Lorena: Our community is always international and Berlin is a multicultural city, that’s why we like it here so much! I am very interested in history. Many historical events happened here in Berlin and that’s why I like being here. I had the opportunity to visit many historical museums, for example the Berlin Wall Memorial or the Topography of Terror. There I felt a sense of connection. We must not forget what has been, and we need a better future for all people. Together we have to learn from the past.
How do you like the German language?
Lorena: The German language is special. Once someone asked me what surprised me about Germany. I am surprised about the language. Many people think that the German language is cold and difficult, but I learned that many German expressions convey emotions. For example, the greeting “herzlich willkommen“. In other languages, it often just means welcome. In Germany, people also say “Happy Birthday,” instead of just “Happy Birthday.” I particularly like these peculiarities.
Suzzette: The language is already difficult, but as I slowly learn it, I discover the logic behind it and find it great. It is helpful to be immersed in the language. Sometimes I understand the meaning of a word if I can infer it from another word I already know. For example, “Leidenschaft” (passion) an expression when you create something, but with a lot of effort. You invest a lot in something. I find this word very beautiful!
Do you have any other favorite words?
Suzzette: My favorite word is eintauchen (to dive in). It’s a symbol of how you can learn German quickly, and that’s also the experience I’m having here.
Lorena: Dankeschön (Thank you)! The connection is special, not just thank you, as in thanks, but complemented by schön. In Spanish, you can also say heartfelt thanks (gracias de corazón), but only on special occasions. Dankeschön is shorter and still special!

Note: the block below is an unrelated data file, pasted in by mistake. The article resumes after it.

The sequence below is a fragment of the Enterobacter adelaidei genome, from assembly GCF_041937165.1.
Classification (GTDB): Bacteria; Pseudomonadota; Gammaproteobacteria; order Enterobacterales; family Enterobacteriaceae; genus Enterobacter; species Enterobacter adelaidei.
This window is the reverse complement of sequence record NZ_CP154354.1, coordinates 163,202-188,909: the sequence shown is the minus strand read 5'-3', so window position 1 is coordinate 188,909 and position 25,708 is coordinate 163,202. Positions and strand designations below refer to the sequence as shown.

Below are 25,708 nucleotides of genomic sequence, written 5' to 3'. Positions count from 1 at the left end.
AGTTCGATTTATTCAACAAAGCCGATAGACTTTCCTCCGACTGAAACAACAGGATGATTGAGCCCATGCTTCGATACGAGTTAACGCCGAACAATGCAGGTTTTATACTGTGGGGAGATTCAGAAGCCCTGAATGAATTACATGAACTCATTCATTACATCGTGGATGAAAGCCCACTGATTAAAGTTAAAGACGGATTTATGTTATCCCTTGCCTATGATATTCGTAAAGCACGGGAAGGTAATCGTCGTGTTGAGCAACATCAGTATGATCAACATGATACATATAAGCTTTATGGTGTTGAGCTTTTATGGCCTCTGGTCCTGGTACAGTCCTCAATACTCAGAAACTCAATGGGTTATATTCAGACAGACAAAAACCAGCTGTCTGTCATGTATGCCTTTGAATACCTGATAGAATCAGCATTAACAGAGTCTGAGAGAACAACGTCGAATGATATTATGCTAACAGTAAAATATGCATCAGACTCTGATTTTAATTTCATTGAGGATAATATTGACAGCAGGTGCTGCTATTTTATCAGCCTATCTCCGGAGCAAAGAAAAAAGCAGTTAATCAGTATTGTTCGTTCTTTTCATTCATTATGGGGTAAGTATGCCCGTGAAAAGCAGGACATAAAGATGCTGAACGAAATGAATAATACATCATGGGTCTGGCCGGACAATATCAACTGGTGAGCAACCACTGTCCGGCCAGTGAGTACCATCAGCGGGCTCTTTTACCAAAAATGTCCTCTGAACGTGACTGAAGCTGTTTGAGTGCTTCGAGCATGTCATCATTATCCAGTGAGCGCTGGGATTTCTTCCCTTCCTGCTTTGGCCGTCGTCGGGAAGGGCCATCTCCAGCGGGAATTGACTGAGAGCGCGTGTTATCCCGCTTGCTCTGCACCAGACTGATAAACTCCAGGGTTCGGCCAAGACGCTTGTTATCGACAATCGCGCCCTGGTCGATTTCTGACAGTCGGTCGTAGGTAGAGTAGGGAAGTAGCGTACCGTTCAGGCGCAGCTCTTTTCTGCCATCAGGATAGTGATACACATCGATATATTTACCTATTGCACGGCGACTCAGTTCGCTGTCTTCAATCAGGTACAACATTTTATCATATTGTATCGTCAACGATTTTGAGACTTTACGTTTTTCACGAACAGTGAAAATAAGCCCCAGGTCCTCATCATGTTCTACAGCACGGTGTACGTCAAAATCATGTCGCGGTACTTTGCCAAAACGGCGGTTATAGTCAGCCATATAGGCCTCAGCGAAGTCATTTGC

How do you find life in the institute and in Berlin together with the other students, who are often younger?
Suzzette: For me, it was just amazing! I participated in many activities, including beach volleyball, and found it a great experience because I learned a lot about young people. Some of them asked me which church service I was going to and if they could accompany me. And so we often attended a church service together, for example in St. Augustinus in Prenzlauer Berg and in the Catholic Church of the Holy Spirit in Charlottenburg. I was very happy about that! The students came from Canada, Italy, Poland and Vietnam. Even a Turkish student accompanied me. He is a Muslim and wanted to know how a church service is like.
On the trip to Rostock, we had to hurry to get to the port in time to catch the ship to Warnemünde. The young students were faster than me, of course. I then just wanted to wait until the others came back from Warnemünde, but Lucia and Elvira from Spain didn’t leave me alone, and together we did make it to the ship in time. They said, “We won’t leave you alone because we are like family!” That touched me very much.
Thanks to the activities we do together, we not only learn the language but also get to know each other better. Also, when we eat in the dining room, it’s always a lot of fun.
Lorena: Everyone is possible. We are all helpful, for example, when we eat in the dining room there is always a happy atmosphere. This is also true in class, everyone feels welcome, and everyone has respect for each other.
What awaits you after your course?
Both: We are going back to Bad Driburg. But soon other nuns will come to Humboldt and take a German course. In the convent we usually speak two languages: German and English, or in our respective mother tongues among ourselves. When more sisters have learned German, then we could eventually speak only German. At present, all prayers and services are already held in German.
Thank you very much for the interview!
P.S. You can find more information about the Pink Sisters on their Youtube channel.